1. West  African  College  of  Physicians  (WACP)  was  ushered  into  existence  on  13th  December,  1972  as  part  of  the  West  African  Postgraduate  Medical  College  (WAPMC).  Together  with  the  sister  College  -  West  African  College  of  Surgeons  (WACS),  it  formed  an  organ  of  the  West  African  Health  Organisation  (WAHO).
  2. WACP  was  formally  inaugurated  on  Saturday  23rd  October,  1976  in  Lagos  with  5  Faculties.
  3. When  the  constitution of  the  WAPMC  was  drafted,  Dr  Nicholas  de  Heer,  a  Community  Health  Physician  moved  for  the  inclusion  of  the  Faculty  of  General  Medical  Practice  into  the  constitution.
  4. To  buttress  the  need  for  WACP  to  have  a  Faculty  of  General  Medical  Practice  (GMP),  Dr  S.  Dodu,  a  Ghanian  Internist  who  delivered  the  Inaugural  Lecture  on  23rd  October,  1976  highlighted  a  comment  credited  to  Sir  Heneage  Oglivie  that  “In  many  countries  the  rapid  growth  of  specialization  (sometimes  arrogantly  referred  to  as  super-specialization)  has  created  an  imbalance  of  the  manpower  mix  at  the  postgraduate  level.  As  a  result  patients  are  now  clamouring  for  a  Primary  Care  Specialist  who  is  scientifically  competent  and  at  the  same  time  humanely  concerned  about  the  total  needs  of  the  patient  as  a  whole  person”
  5. At  the  WACP  Annual  AGSM  in  Monrovia,  Liberia  in  November,  1979,  Dr  (Mrs)  Pobee  of  Ghana  and  late  Dr  C. A. Pearson  who  had  done  a  lot  of  work  in  establishing  the  Faculty  of  General  Medical  Practice,  National  Postgraduate  Medical  College  of  Nigeria  (NPMCN)  were  included  in  an  adhoc  subcommittee  on  GMP  training.
  6. In  1985,  Dr  Pearson  wrote  to  the  Secretary  of  Nigeria  Chapter  of  WACP  urging  the  setting  up  of  a  Faculty  of  GMP  to  organise  and  supervise  the  training  of  GMP  specialists  in  the  West  African  region.
  7. The  Faculty  of  GMP  was  inaugurated  in  the  November  1986  AGSM  in  Monrovia,  Liberia  with  the  following  number  of  Foundation  Fellows:  78  in  Nigeria;  20  in  Ghana;  11  in  Liberia;  8  in  Sierra  Leone  and  3  in  The  Gambia.
  8. In  1987  Dr  Henry  Adewoye,  the  Secretary  of  WACP  invited  Dr  A. O. Sangowawa  who was  Director  of  Training,  Faculty  of  GMP,  NPMCN  to  organise  a  Faculty  of  General  Medical  Practice.  He  was  mandated  to  draw  up  a  curriculum  thereby  laying  the  foundation  for  spreading  the  message  of  training  General  Practitioners  to  becoming  Family  Physicians  in  the  West  African  region.  This  invitation  letter  Ref  number  WACP/C/1  of  5th  October,  1987  from  Dr  Adewoye  to  Dr  Sangowawa  is  hereby  included  -  see  Appendix 1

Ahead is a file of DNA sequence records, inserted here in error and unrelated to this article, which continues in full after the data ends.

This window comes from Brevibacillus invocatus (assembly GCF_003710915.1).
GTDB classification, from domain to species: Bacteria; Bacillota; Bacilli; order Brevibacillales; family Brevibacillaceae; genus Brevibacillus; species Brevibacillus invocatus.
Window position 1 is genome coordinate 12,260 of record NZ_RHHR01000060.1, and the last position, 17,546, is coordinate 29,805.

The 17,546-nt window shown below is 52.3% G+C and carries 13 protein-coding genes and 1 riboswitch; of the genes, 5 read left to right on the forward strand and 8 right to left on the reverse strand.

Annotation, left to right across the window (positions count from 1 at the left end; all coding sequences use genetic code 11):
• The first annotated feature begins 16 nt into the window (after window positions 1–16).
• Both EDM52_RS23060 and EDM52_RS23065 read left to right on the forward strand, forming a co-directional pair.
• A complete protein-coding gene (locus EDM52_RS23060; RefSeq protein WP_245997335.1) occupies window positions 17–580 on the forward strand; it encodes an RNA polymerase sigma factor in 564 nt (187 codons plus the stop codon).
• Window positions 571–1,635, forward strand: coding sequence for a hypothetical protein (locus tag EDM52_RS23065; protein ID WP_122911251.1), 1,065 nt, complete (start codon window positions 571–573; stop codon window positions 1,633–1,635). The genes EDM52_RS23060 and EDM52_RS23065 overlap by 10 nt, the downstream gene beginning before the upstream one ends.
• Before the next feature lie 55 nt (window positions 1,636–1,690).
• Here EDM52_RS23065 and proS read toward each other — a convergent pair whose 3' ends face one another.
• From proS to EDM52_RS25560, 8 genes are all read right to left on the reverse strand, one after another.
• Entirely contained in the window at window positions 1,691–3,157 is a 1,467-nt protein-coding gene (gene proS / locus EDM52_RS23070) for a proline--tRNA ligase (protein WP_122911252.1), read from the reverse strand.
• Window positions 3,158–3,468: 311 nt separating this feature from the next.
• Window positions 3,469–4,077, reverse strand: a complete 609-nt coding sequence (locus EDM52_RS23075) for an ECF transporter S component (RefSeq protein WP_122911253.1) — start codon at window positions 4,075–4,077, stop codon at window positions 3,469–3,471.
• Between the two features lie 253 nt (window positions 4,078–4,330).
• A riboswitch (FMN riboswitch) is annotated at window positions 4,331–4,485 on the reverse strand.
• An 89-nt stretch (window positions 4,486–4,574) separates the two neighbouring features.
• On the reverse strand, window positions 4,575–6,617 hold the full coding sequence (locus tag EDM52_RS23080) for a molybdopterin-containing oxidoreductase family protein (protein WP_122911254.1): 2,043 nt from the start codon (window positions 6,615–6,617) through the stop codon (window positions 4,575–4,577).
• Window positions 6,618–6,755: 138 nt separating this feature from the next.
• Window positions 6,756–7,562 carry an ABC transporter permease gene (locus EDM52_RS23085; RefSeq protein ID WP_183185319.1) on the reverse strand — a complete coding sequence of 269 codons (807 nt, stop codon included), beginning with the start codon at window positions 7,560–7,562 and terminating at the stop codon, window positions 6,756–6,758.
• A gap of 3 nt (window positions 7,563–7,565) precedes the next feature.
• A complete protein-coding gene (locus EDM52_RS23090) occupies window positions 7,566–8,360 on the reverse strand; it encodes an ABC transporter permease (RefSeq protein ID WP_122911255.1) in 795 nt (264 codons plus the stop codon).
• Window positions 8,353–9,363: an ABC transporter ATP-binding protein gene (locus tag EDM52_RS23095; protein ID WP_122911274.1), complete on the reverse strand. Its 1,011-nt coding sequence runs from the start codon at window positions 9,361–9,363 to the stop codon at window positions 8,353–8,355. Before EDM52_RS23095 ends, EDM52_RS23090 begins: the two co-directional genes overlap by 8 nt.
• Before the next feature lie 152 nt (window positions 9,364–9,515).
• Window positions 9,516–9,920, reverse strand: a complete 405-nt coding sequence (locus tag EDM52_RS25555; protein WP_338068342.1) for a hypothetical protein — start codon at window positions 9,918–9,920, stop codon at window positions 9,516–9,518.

9. Excerpts  from  Dr  Adewoye’s  letter  are  hereby  quoted  verbatim:       “You  have  already  received  a  letter  of  congratulations  on  your  admission  into  the  West  African  College  of  Physicians.  As  you  know  the  twelfth  Annual  General  and  Scientific  Meeting  of  the  West  African  College  of  Physicians  will  hold  in  Lagos.  The  Faculty  of  GMP  of  the  College  is  meeting  for  the  first  time  on  Monday  16th  November  at  9.00am  at  the  Federal  Palace  Hotel  ( actual  venue  will  be  communicated  to  you  later)  Since  the  Faculty  will  be  meeting  for  the  first  time  there  is  need  for  somebody  with  experience  to  act  as  Faculty organiser. “The  President  in  Council  have  asked  me  to  invite  you  to  organise  this  Faculty.  This  involves  drawing  of  agenda  for  that  day,  organising  election  for  Faculty  Chairman  and  Secretary  and  organising  a  committee  to  look  into  the  training  programme  of  the  Faculty  as  well  as  examinations.  We  will  like  to  know  how  soon  the  examinations  can  begin  and  suggest  names  of  examiners.  You  are  allowed  5  statutory  examiners  per  faculty  and  one  of  them  would  be  elected  Chief  Examiner.  The  officers  will  hold  office  for  one  year  in  the  first  instance. “You  are  also  to  discuss  the  colour  of  the  tassel  for  your  cap  and  it  has  been  suggested  that  the  tassel  should  be  a  blend  of  the  colours  of  the  other  faculties -  Gold,  Red,  White,  Blue  and  Green”
  10. Dr  Sangowawa  responded  to  Dr  Adewoye’s  invitation  via  a  letter  dated  12th  October,  1987  which  is  hereby  quoted  verbatim – see  Appendix 11 “I  am  grateful  for  your  letter  of  5th  October,  1987  inviting  me  to  act  as  the  organiser  for  the  Faculty  of  General  Medical  Practice  of  the  West  African  College  of  Physicians.  I  accept  this  offer  with  great  honour  and  humility. “I  will  like  to  have  a  list  of  names  and  addresses  of  the  Foundation  Fellows  of  the  College.
  11. Minutes  of  the  16th  November,  1987  of  the  First  Meeting  of  the  Faculty  of  General  Practice  is  hereby  included  - see  Appendix 111.  Dr  C. A. Pearson  was  unanimously  elected  Temporary  Chairman  for  the  day,  while  Dr A. O. Sangowawa  who  was  the  Convener  of  the  meeting  read  a  welcome  address  which  formed  the  basis  of  discussion  -  see  Appendix  IV.